STARS SITTING: The Magic held veteran center Nikola Vucevic out of Wednesday’s game with the official reason being rest. Orlando played in New York on Tuesday and didn’t arrive back into Central Florida until just after 2 a.m. on Wednesday morning. Also, it is the franchise’s fifth game in the past eight nights, so the decision was made to rest the center who is in his seventh NBA season.

Resting Vucevic allowed the Magic to play rookie Khem Birch more at center, a spot where he thrived on Tuesday in New York with 11 points, 10 rebounds and three blocked shots in 22 minutes. Orlando has experimented more with Birch at power forward of late, but he’s more of a natural fit at center because of his long-armed defense and toughness in the paint.

Dallas’ Dirk Nowitzki, who is in his 20thNBA season, didn’t make the trip to Orlando because of a left ankle impingement. The veteran forward, who is one victory shy of becoming just the sixth player in NBA history to be a part of 900 wins, could be done for the season because of the nagging injury. Carlisle was vague about the subject prior to tipoff.

``Well, he’s obviously not on the trip and there will be more information (on Thursday),’’ Carlisle said. ``That’s really all that I’m authorized to say at this point.’’

ARTIS’ VISION: The first thing to catch Vogel’s eye regarding forward Jamel Artis was his imposing 6-foot-7, 215-pound frame. Upon further evaluation, Vogel soon realized that Artis possessed plenty of skill go along with his great size for a wing player.

Vogel considers Artis – a rookie who spent most of this season in the G League with the Lakeland Magic – to be a legitimate prospect for Orlando going forward because of his innate abilities as a playmaker for others. In addition to averaging 19.5 points per game at the G League level, Artis also contributed 5.8 rebounds, 2.5 assists and 1.2 steals a night.

Artis had the best game of his NBA career in Orlando’s win in New York on Tuesday, scoring 16 points, grabbing six rebounds, knocking down three 3-pointers and handing out two assists.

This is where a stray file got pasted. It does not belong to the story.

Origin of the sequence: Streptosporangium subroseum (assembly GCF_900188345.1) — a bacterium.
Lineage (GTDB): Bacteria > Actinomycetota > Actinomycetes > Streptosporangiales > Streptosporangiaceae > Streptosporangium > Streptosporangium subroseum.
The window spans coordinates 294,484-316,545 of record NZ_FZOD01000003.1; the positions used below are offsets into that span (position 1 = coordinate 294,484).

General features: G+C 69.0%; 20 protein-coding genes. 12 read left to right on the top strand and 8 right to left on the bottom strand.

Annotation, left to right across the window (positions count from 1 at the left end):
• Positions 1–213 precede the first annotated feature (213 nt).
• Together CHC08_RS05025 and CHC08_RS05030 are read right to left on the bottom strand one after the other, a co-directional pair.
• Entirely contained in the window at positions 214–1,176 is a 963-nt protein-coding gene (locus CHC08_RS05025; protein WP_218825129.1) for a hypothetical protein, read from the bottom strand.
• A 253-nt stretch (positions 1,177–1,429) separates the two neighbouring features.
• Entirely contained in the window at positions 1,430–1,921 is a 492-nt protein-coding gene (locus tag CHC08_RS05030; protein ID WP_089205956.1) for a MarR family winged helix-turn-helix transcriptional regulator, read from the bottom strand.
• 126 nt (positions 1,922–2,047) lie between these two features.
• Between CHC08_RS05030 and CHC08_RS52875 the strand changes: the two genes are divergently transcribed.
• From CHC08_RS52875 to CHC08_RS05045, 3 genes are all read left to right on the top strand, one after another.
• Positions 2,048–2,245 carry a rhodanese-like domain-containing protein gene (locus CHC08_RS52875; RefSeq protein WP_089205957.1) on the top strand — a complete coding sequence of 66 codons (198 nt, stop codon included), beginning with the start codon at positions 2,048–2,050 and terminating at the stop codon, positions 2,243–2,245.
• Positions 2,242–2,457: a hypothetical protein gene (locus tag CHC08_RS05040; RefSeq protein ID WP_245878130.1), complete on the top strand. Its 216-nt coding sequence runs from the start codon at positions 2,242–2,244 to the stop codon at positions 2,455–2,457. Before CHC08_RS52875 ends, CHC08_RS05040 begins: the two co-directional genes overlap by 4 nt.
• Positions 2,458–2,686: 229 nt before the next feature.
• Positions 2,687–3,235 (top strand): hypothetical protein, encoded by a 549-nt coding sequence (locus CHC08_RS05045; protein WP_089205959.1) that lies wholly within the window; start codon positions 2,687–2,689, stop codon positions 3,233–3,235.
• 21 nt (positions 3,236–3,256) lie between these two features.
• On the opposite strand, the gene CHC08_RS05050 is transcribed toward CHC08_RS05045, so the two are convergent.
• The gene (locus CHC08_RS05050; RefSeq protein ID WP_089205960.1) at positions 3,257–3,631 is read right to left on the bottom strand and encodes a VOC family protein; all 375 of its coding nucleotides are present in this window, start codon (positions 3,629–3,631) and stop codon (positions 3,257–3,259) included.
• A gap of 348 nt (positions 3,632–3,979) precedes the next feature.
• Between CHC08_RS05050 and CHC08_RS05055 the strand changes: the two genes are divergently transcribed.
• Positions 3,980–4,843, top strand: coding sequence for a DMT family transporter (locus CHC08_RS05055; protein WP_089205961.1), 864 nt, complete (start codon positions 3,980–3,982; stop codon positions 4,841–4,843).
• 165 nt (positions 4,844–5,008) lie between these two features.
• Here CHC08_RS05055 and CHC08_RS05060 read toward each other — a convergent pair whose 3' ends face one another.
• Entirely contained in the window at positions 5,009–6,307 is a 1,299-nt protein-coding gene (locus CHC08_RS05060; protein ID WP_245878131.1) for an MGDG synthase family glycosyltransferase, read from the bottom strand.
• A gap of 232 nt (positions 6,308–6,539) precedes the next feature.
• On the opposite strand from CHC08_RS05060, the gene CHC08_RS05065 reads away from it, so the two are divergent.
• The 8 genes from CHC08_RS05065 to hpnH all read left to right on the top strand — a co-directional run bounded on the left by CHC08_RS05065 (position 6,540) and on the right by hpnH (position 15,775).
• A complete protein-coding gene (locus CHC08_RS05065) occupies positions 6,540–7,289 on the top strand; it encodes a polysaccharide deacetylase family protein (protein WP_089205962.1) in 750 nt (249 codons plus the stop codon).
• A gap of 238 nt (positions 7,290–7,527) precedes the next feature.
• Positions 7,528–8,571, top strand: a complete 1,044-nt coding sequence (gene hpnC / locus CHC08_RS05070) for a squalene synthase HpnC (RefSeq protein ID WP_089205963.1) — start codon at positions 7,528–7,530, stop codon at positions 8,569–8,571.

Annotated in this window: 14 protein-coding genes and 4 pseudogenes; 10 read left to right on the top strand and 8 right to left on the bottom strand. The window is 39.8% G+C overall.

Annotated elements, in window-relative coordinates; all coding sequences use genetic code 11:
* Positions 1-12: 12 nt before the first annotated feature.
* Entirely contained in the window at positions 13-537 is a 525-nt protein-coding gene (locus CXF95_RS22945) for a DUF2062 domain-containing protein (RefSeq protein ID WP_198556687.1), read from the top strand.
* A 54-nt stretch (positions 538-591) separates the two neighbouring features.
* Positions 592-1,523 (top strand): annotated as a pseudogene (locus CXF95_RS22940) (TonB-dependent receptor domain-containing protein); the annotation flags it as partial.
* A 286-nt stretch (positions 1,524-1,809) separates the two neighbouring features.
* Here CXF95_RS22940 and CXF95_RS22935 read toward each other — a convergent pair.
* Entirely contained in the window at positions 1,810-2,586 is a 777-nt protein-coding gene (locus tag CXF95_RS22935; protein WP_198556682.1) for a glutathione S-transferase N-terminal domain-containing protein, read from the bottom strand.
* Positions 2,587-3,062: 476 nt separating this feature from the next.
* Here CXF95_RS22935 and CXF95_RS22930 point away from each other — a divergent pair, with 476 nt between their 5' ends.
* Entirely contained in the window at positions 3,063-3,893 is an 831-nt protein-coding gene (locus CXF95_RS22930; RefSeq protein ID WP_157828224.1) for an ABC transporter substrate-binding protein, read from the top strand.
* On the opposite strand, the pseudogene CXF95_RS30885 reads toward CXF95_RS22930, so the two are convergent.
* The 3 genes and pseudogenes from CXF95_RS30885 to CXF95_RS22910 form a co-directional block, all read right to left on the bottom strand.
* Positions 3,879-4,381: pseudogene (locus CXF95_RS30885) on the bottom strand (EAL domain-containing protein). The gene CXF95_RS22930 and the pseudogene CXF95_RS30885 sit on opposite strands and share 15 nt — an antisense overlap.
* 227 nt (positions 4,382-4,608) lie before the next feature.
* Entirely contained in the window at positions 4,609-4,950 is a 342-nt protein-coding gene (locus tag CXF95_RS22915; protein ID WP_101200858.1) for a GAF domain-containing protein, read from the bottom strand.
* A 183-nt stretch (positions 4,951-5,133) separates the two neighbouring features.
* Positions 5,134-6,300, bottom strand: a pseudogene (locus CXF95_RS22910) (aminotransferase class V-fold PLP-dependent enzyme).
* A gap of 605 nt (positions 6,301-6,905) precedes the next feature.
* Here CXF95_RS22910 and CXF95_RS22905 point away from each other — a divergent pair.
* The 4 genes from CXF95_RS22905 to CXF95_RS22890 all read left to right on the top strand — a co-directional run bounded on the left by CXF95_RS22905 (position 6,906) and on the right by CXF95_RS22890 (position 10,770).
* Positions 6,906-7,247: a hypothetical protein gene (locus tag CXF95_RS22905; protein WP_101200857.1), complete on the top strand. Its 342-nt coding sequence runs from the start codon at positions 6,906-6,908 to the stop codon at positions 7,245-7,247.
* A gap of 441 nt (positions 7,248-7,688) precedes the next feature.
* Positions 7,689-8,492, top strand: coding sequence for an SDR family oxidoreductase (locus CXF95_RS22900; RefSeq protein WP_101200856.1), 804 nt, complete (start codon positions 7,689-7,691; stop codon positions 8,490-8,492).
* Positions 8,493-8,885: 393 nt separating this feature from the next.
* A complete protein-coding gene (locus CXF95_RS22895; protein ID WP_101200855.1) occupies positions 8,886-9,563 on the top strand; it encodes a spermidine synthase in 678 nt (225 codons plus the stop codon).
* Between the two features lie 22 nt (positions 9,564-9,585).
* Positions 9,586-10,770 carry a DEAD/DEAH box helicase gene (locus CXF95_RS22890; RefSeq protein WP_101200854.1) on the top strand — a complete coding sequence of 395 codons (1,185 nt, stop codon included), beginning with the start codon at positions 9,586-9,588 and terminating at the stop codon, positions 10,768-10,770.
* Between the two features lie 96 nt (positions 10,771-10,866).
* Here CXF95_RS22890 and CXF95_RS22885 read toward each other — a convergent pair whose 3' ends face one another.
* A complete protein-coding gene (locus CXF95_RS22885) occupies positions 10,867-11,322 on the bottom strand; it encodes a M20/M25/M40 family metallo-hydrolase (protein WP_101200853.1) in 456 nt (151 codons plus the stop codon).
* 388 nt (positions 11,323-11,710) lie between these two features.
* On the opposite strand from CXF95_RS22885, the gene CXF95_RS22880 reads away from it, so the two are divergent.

``He’s not even what I would consider a knock-down shooter yet; what’s intriguing about him is his playmaking abilities,’’ Vogel said. ``He handles it like a point guard, makes plays with the pass and really uses deception well. And then he can knock down the open shot, but it’s his floor game that is the most impressive.’’

Artis played some point guard during his collegiate career, and Vogel said he was shocked that the multi-talented wing player went undrafted in the NBA Draft last June. Vogel thinks that Artis could eventually morph into something of a point forward for the Magic because of his abilities to pass as a 6-foot-7 wing player. That’s just fine with Artis.

``If they close out hard, I’m going to play the game and if they collapse I’m going to kick it out,’’ he said. ``For me, it’s just about reading the defender and pass the ball the way I have been doing my whole life. I’ve always been a passer, I love passing and I want to set up my teammates, so they can hit a few shots.’’

UP NEXT: After playing two times in as many nights, the Magic will get a much-needed day off on Thursday. The Magic will be back on the practice floor Friday morning to prepare for that night’s showdown against the rival Charlotte Hornets.

Not only has Charlotte beaten Orlando in all three meetings this season, the Hornets have whipped the Magic 10 straight times since January of 2016.